Humor advances success of UA vegetable IPM program

A ‘ding’ sound often notifies a computer, tablet, or smartphone user of a new message in their e-mail inbox. If the incoming document is the University of Arizona’s (UA) Vegetable IPM Updates e-newsletter, time spent reading the pest, disease, and weed messages can be followed by chuckles and laughs.

What’s so funny about vegetable pests, diseases, and weeds? Nothing really but it’s the funny creative agricultural cartoon included with the newsletter that has people churning out smiles and giggles.

EPA grants Section 18 to combat sorghum aphid in Ariz.

The state of Arizona has received a Section 18 emergency exemption from the U.S. Environmental Protection Agency (EPA) for the use of Transform WG insecticide (Dow AgroSciences) to control sugarcane aphid in sorghum.

According to Ayman Mostafa, University of Arizona (UA) Cooperative Extension area agent in central Arizona, the sugarcane aphid is a new pest that’s highly invasive and hard to control in sorghum with many older insecticide chemistries.

Gallery: Farming guayule a good option for the Deen's

About a dozen Arizona farmers are growing a new test crop in the arid Arizona low desert, including Gary and Billie Deen of Marana. The Deens are growing 38 acres of the crop guayule who are , Ariz. are among about under a dozen Arizona farmers growing a new test crop in the arid low desert. The crop is called guayule, a desert perennial shrub which produces natural rubber, bagasse (biomass), and resins.

The few growers farming guayule are growing it under contract for one of several companies who want the products to conduct further tests on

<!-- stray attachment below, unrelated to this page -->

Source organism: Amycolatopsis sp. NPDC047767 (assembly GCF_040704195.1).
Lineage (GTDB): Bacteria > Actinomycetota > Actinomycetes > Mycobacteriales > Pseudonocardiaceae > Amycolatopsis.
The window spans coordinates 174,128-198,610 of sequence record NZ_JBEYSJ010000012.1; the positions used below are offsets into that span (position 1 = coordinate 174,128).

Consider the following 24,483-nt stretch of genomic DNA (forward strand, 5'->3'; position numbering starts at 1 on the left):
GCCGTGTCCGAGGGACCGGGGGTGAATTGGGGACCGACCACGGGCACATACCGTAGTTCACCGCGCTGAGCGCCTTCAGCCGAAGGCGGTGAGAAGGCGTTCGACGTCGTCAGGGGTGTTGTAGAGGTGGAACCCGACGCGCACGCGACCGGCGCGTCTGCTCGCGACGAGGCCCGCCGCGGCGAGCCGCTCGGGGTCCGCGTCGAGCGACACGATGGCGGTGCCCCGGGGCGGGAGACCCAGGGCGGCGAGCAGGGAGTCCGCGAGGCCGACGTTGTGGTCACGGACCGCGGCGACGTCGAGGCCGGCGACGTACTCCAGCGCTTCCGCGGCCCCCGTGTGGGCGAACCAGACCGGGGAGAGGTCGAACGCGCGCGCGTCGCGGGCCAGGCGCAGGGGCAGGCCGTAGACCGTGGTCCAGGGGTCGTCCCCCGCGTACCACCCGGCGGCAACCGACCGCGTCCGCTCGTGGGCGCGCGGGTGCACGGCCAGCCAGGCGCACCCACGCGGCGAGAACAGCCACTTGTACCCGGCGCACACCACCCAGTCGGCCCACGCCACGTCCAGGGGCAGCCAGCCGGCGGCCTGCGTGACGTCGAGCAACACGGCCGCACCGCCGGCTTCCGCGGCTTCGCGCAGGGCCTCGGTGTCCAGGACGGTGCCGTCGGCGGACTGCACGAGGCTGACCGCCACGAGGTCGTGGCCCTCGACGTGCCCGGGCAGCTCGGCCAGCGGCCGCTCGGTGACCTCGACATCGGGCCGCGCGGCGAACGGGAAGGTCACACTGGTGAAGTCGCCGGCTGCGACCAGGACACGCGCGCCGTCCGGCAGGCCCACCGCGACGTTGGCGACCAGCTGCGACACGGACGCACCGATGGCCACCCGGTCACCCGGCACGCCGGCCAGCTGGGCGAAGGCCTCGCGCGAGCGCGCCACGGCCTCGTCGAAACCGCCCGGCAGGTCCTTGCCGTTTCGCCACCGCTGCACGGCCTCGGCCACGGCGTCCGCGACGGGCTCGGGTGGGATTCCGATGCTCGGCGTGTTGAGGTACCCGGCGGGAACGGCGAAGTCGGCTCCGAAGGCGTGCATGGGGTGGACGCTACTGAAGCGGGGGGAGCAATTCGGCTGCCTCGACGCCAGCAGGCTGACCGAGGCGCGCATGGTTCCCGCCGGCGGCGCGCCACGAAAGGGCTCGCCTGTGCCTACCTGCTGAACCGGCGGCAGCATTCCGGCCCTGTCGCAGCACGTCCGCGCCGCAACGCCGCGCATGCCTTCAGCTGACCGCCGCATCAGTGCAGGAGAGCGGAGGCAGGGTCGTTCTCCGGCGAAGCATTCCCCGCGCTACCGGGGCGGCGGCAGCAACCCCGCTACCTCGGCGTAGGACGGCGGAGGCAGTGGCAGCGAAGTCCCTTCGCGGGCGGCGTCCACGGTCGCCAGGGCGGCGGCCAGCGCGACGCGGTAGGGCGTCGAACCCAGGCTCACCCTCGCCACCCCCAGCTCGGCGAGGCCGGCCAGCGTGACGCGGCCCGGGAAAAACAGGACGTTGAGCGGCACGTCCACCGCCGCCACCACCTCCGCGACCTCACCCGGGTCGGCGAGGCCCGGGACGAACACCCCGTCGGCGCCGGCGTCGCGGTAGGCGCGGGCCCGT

Deen family: A farmer’s take on growing guayule

Gary and Billie Deen of Marana, Ariz. are agricultural innovators. Like other growers, they are constantly on the lookout for new crop options to generate revenue to keep their operation financially afloat.

Two years ago, the Deens were contacted by the Bridgestone tire company about growing a new crop under contract for Bridgestone’s research and testing purposes – a desert shrub called guayule (pronounced Why-YU-lee).

Vilsack: Managing climate change a work in progress 2

U.S. Department of Agriculture (USDA) Secretary Tom Vilsack says everyone in agriculture has a responsibility to manage the impact of climate change, including the farming industry by collaborating with state and federal governments, and vice a versa, to develop solutions.

Vilsack, speaking at the USDA Fall Forum in Climate Variability, Water, and Land Use held at Arizona State University at Tempe on Sept. 14, laid out the longer-term challenges facing agriculture tied to climate change trends.

Guayule photos: Moving closer to commercialization in West, Southwest

The desert perennial shrub called guayule (Why-YU-lee), which produces natural rubber, resins, and bagasse, is moving closer to commercialization as an alternative crop in Arizona, New Mexico, West Texas, and possibly Southern California.

Bridgestone and PanAridus are among the companies expected to offer commercial contracts to growers in as early as the next few years.

You can read Western Farm Press' breaking news article on guayule online at  http://westernfarmpress.com/miscellaneous/guayule-future-cropping-option-west-southwest.

24 tapped for next California Ag Leadership Program

Twenty-four people will be inaugurated into Class 47 of the California Agricultural Leadership Program (CALP) on Oct. 6 at the Clovis Veterans Memorial District.

CALP is an advanced leadership development experience for emerging agricultural leaders.

Guayule - future cropping option in West, Southwest 1

A major investment in dollars, research, and expertise by commercial companies is backing the expected launch of commercial guayule production in the West and Southwest in the next several years.

The guayule shrub, an industrial perennial crop, is a source of natural rubber, mostly found under the plant bark. The tire industry, for example, is gearing up to use domestically-grown guayule rubber as a major tire and auto part component which could create opportunities for guayule growers.